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River ferries stalled in silt

Soma Nandi of Ramkrishnapur had a harrowing experience last Thursday afternoon when she reached the Shibpur ferry ghat. A low tide in the river had forced the suspension of launch services and Soma had to pick up her daughter from her Park Street school and get back home.

Soma took a rickshaw to Mandirtala, from where she hired a taxi to her daughter’s school, via Vidyasagar Setu. On reaching there after more than an hour, she found her six-year-old daughter weeping in one corner of the empty campus, as school had already given over.

The following day was no different at the ghat. The operators told Soma that launches would start plying only after the low tide ended.

Soma is one among the thousands of commuters, including office-goers and students, who are being inconvenienced by irregular ferry services between Shibpur and Babughat for the past few months. Heavy deposition of silt on the riverbed, covering a huge stretch near the Shibpur ghat, has reduced navigability of the river to such an extent that launch services have to be suspended almost all the time during peak hours. Launches are operated only during a high tide in the river.

For several residents of Shibpur, on the Howrah side, who take this route everyday to reach the hub of the city, uncertain launch services are causing immense hardships.

“I have been availing of launch services on this route for more than 25 years but never have I come across this kind of a problem. It is surprising that the authorities are doing little to remove the silt,” complained Anju Mukherjee, an employee of a Central government office near Babughat.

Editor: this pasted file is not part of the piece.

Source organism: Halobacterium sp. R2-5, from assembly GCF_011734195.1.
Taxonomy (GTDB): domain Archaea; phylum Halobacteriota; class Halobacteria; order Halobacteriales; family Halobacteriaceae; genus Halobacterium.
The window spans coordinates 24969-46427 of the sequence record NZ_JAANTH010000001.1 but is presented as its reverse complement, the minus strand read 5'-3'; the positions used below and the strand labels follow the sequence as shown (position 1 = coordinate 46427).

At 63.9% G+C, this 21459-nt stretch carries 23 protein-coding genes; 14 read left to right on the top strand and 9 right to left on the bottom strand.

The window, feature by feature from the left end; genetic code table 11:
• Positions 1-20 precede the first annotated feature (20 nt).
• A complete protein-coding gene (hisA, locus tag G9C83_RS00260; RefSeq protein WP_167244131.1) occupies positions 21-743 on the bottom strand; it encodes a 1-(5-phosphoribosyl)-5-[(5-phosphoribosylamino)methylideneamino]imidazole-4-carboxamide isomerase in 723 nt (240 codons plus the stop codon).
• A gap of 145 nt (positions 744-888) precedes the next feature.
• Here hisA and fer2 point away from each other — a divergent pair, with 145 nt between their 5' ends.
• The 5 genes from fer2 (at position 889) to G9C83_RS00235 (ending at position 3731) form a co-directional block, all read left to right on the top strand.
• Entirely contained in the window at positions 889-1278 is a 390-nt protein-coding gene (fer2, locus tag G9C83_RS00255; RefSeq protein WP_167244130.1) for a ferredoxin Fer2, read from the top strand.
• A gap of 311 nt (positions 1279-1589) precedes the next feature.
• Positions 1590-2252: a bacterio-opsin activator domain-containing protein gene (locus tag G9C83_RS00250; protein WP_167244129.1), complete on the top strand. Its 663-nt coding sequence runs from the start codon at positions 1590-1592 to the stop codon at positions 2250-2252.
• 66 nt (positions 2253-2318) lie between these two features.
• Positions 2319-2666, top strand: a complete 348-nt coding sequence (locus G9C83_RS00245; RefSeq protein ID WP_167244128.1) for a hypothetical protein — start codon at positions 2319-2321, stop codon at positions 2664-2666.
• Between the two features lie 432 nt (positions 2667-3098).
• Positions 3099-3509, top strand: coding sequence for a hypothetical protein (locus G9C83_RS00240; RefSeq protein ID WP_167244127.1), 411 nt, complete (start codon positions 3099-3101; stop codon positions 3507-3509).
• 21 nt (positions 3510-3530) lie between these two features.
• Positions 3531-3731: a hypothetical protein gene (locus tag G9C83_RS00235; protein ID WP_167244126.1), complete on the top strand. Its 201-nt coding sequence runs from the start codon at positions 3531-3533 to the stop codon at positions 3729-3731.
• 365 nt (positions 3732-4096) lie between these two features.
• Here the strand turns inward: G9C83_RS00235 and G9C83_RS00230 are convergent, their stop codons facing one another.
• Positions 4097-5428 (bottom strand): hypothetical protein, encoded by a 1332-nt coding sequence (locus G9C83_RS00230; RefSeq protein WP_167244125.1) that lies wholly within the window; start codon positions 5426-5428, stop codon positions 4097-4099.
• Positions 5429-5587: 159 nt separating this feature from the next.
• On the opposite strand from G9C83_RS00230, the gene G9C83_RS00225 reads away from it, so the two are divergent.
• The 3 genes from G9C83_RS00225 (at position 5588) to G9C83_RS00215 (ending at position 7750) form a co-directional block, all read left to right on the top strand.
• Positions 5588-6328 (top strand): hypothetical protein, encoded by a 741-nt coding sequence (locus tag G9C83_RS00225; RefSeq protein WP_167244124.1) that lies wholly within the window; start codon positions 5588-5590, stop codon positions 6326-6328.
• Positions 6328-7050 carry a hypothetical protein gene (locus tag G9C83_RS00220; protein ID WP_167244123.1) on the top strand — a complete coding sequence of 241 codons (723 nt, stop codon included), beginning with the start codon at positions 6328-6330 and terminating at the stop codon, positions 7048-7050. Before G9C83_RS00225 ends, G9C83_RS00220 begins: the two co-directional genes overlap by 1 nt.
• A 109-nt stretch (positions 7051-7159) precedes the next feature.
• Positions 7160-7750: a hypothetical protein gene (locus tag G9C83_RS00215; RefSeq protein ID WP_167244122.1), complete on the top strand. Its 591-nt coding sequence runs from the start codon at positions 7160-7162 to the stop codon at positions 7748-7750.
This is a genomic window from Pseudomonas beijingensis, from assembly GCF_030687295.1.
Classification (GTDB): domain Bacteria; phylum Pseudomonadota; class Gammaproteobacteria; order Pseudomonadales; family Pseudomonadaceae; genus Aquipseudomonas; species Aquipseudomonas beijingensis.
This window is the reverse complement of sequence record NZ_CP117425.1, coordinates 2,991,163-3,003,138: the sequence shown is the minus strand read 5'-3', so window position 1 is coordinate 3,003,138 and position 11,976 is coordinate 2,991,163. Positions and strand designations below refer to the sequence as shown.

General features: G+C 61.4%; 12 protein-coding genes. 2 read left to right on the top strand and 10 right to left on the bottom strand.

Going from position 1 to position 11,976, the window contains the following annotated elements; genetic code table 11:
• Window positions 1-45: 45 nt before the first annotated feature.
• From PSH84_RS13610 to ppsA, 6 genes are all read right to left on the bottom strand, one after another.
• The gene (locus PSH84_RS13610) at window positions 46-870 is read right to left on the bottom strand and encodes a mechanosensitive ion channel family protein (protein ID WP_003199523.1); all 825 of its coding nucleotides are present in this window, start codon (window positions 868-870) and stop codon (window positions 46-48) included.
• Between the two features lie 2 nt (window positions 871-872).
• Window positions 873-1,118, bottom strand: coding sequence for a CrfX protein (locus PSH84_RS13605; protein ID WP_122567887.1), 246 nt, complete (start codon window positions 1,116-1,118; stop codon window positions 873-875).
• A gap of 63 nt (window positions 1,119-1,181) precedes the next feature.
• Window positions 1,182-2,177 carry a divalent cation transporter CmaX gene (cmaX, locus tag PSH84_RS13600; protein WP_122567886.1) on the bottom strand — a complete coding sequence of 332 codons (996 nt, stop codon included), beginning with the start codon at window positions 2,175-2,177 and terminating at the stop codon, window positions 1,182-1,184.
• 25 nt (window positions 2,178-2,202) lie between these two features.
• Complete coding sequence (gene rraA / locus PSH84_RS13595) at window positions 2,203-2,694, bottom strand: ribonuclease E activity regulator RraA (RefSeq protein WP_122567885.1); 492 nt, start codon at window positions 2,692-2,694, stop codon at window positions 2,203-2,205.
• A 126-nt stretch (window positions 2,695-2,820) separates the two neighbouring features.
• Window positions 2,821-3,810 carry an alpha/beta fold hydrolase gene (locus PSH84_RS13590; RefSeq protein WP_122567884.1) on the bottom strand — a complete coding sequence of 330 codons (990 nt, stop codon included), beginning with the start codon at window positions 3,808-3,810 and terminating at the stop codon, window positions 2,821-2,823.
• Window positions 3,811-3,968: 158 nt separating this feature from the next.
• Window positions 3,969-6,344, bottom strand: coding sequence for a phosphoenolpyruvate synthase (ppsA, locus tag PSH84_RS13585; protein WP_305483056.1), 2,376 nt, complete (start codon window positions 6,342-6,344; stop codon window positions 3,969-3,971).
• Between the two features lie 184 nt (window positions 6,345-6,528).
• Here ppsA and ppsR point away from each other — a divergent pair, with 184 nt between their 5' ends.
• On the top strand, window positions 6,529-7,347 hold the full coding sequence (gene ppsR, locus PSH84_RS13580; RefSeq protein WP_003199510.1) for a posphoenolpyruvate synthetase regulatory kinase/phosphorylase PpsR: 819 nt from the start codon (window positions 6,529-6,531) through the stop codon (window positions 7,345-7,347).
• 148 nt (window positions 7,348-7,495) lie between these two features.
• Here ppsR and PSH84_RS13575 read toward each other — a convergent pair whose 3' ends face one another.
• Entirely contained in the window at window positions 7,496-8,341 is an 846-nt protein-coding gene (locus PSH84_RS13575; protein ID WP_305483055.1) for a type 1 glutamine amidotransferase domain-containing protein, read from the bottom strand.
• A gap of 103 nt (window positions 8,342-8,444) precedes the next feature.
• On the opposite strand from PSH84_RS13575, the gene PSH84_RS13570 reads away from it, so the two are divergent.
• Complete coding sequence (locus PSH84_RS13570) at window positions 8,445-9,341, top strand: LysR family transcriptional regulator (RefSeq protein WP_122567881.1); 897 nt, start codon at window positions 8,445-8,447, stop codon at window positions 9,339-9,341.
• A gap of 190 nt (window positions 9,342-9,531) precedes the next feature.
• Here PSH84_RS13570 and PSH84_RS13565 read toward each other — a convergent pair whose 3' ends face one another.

Many commuters said they had requested the authorities of the Hooghly Nadi Jalapath Paribahan Samabay, which controls the launch services on various routes, to take necessary steps and resolve the problem. But nothing has been done so far, they added.

Lagan Deo Singh, chairman of the Samabay, said: “We are aware of the hardships of the people. We are trying to contact Calcutta Port Trust officials and other government agencies to start dredging the riverbed.”

According to Singh, the Samabay was considering a plan to divert the launch route, avoiding the silted portion of the riverbed, and continue the services even during low tides.

But the idea was abandoned when the authorities found huge iron pillars lying beneath the stretch through which the diverted route had been planned, Singh added.

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